Ahmed El Maghraby, a language professor at the University of Ain Shams in Cairo, created the group Mazaher in 1999. It is a truly national, all-star band that brings together the last female practitioners of the genre in Egypt. Three years later, the artistic director founded the Egyptian Centre for Arts and Culture, aka Makan. There, zãr lives on, with one concert a week, every Wednesday evening. zãr, like much of African ritual trance music, suffers from a lack of institutional recognition on the one hand, and a lack of interest on the part of its various audiences on the other. “zãr was once exploited by the Egyptian film industry”, says Ahmed. “The image of the ritual was then turned into something folkloric in films where directors pushed its mystical dimension. The cultural and social aspects were completely ignored. Today, Egyptian elites despise zãr for its chaâbi side, which means ‘popular’ or ‘folk’ in Arabic. It is as if this practice was not socially worthy of representing Egyptian culture,” El Maghraby laments. For the founder of the Makan cultural centre, “the general public has largely turned away from its ancient, local roots, in favour of the mainstream. The people want the mainstream. For a long time the Egyptian public have wanted pop or rap, in order to imitate the West. Now what’s worse is that today’s youth are looking to the glitz of the Gulf and the riches of Dubai.”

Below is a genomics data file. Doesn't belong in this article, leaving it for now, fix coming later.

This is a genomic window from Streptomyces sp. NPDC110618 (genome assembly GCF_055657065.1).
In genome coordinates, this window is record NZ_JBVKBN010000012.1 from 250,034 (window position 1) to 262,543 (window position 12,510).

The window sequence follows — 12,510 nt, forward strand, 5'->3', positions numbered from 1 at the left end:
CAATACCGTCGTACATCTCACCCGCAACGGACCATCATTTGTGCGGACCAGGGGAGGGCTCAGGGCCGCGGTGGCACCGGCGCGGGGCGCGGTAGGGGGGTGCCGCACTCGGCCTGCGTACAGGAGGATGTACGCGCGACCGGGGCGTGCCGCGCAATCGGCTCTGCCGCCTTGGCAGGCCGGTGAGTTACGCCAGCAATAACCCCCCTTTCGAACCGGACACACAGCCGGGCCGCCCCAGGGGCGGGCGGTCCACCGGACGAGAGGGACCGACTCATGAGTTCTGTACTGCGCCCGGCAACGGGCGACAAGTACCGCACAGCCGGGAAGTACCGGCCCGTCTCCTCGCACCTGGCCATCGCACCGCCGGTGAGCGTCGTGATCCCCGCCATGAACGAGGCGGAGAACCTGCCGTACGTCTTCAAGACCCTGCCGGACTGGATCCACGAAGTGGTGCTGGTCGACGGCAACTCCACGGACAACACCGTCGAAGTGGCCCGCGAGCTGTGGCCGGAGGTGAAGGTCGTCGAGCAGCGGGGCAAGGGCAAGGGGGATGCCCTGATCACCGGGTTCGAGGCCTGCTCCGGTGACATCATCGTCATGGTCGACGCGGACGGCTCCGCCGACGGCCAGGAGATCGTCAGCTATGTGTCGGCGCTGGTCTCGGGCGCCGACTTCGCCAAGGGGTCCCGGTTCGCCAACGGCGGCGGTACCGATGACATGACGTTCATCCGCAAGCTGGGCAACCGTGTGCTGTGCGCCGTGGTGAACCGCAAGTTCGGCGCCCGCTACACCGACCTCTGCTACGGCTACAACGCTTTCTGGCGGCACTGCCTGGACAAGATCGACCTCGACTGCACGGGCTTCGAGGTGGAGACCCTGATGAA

It hasn’t always been like this. “From the 1930s until the early 1980s, zãr was practised in many homes in Cairo”, explains Egyptian singer and producer Nadah El Shazly. “My grandfather told me that as a child, behind the half-closed doors of his house, he saw how his aunt danced frantically with other women, and how he was hypnotised by the percussion and their singing.”
By the end of the twentieth century however, the ritual had slowly regressed until it was seen as something mysterious and secretive. “The reformist and nationalist voices that were stirring up Egypt at the time deemed it backward and barbaric, while conservative Wahhabis condemned it as blasphemous,’ continues Nadah. “The misinformation around zãr continued to spread and by the 1990s the practice was heavily stigmatised.”